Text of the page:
Ald. Howard Brookins of Chicago's 21st Ward is sponsoring the proposed ordinance in an attempt to put an end to littering. Under the proposal, the current minimum fine of $50 would be replaced by a $150 minimum fine. Also, drivers caught littering from their car windows could face a fine of up to $1,500 and have their vehicles impounded.
Alderman Brookins says he wants to bring attention to the people who constantly litter city streets and sidewalk, and he wants something formal on paper that would make littering punishable.
"When you look through the communities, people generally determine if a community is safe, if it is a good neighborhood, etc. just by seeing trash and litter. Those who come through the communities automatically dismiss certain areas, saying [they're] bad, because there's so much trash thrown around," Brookins said.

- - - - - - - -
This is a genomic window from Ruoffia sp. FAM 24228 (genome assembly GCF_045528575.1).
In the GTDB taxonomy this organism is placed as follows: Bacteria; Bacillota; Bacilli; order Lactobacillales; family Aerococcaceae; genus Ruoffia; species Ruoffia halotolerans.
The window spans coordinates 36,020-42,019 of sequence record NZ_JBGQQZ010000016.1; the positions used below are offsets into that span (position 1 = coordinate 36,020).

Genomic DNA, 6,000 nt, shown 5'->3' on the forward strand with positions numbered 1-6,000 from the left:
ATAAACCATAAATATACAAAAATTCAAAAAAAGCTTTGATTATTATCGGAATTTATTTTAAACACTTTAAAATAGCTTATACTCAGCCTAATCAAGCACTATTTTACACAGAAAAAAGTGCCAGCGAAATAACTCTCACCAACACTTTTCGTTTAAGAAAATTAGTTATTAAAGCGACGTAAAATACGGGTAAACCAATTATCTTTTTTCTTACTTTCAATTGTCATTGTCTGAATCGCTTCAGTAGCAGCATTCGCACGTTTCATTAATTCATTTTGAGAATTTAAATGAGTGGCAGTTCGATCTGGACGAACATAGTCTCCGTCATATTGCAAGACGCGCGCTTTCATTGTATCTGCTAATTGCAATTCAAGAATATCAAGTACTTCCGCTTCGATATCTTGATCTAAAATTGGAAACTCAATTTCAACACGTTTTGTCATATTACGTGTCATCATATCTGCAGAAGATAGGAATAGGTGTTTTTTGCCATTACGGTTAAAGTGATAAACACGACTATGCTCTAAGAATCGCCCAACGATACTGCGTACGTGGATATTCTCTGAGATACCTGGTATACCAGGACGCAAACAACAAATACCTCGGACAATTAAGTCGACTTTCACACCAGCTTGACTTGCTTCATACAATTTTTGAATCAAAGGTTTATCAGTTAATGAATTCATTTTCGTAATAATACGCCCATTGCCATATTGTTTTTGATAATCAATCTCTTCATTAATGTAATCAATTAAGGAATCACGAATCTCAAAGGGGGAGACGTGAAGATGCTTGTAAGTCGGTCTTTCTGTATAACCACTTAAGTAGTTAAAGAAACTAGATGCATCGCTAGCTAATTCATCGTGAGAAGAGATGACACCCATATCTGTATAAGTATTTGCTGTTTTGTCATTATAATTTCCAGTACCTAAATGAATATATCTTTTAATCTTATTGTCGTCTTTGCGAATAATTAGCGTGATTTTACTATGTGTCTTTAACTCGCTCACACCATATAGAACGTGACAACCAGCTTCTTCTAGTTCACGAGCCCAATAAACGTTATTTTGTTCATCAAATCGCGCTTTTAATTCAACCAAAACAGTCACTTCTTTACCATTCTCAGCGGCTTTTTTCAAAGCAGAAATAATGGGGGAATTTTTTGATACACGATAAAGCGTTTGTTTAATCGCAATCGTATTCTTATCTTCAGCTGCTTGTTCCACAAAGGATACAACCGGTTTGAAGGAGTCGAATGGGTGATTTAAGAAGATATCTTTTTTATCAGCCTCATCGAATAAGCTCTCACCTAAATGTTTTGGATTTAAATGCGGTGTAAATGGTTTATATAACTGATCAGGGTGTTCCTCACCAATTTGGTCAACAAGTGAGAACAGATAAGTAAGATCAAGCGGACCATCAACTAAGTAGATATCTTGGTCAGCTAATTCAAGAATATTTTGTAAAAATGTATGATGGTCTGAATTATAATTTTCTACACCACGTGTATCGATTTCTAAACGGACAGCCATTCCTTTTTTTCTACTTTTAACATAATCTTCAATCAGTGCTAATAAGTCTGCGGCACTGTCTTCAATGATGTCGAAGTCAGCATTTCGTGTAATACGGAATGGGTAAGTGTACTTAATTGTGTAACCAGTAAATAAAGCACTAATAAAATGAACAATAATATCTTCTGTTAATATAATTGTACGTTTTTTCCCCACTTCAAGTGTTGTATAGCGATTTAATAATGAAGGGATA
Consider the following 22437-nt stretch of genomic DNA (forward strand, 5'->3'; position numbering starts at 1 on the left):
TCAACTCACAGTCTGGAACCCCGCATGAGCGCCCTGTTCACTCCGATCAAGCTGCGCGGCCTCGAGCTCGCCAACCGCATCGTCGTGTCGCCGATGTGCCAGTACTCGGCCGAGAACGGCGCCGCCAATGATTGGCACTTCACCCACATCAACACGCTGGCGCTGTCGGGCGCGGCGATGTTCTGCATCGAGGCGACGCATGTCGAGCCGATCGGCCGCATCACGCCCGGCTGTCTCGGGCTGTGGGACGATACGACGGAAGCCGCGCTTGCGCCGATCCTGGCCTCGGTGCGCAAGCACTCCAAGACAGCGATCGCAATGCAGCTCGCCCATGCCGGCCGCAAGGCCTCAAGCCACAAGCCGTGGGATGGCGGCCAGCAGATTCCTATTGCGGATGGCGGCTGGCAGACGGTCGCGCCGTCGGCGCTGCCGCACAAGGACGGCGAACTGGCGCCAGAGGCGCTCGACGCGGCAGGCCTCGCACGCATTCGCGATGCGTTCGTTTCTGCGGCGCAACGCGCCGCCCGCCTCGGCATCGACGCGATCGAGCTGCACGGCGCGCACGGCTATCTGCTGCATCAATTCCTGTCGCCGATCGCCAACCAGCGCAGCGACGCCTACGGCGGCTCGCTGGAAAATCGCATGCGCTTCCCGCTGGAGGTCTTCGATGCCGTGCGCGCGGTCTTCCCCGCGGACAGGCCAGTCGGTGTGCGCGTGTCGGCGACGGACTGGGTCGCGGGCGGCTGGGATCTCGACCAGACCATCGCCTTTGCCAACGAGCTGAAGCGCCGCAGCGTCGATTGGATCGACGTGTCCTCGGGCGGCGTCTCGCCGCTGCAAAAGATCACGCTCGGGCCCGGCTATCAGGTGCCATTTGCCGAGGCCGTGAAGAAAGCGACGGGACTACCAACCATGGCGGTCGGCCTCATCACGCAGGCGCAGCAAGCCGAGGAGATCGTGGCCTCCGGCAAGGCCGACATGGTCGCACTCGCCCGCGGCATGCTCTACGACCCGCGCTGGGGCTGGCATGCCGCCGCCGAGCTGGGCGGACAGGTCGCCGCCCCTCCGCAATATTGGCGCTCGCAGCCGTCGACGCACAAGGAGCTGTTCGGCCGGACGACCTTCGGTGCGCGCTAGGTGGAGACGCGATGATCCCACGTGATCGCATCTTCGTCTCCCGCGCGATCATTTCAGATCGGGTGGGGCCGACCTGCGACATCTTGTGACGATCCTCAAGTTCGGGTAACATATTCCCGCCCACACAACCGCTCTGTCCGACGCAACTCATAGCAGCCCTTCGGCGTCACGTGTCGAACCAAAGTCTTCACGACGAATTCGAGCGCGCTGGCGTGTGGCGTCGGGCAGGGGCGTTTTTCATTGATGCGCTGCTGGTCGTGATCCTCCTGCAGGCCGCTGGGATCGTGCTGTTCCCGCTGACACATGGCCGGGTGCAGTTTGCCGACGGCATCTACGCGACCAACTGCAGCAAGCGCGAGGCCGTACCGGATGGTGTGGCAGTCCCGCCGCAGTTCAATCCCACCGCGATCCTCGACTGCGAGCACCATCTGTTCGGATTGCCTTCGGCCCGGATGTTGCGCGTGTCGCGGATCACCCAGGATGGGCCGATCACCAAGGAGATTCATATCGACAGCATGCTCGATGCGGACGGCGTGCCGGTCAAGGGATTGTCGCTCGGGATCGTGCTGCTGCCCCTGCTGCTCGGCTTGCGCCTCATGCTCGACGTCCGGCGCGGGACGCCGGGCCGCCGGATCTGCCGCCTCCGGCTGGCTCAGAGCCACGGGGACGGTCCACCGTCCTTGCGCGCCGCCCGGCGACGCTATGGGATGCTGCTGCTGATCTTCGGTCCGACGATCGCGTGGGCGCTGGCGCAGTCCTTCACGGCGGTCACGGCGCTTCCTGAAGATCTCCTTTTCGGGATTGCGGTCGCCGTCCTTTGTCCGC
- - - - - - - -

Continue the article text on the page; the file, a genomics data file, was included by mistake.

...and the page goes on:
Currently, many residential block groups and community leaders spend time picking up trash in their neighborhoods.
"Most folks don't think [anything] about going to a fast food and throwing it out on the street, but you don't have servants. You have to take care of your own place and where you are," Chicago resident Ethel Hunter.
"I want them to stop the behavior. I want people to be able to feel good about their communities and neighborhoods and not have to look at all of this trash and litter," said Brookins.
In a statement, Mayor Emanuel wrote:
"No street in this city should be treated like a personal trash can, and it is our responsibility as residents and fellow neighbors to roll up our sleeves and work together to make sure that our city is clean and remains a place we are all proud to call home."
The littering ordinance will be introduced at the next committee meeting before heading to the full Chicago City Council.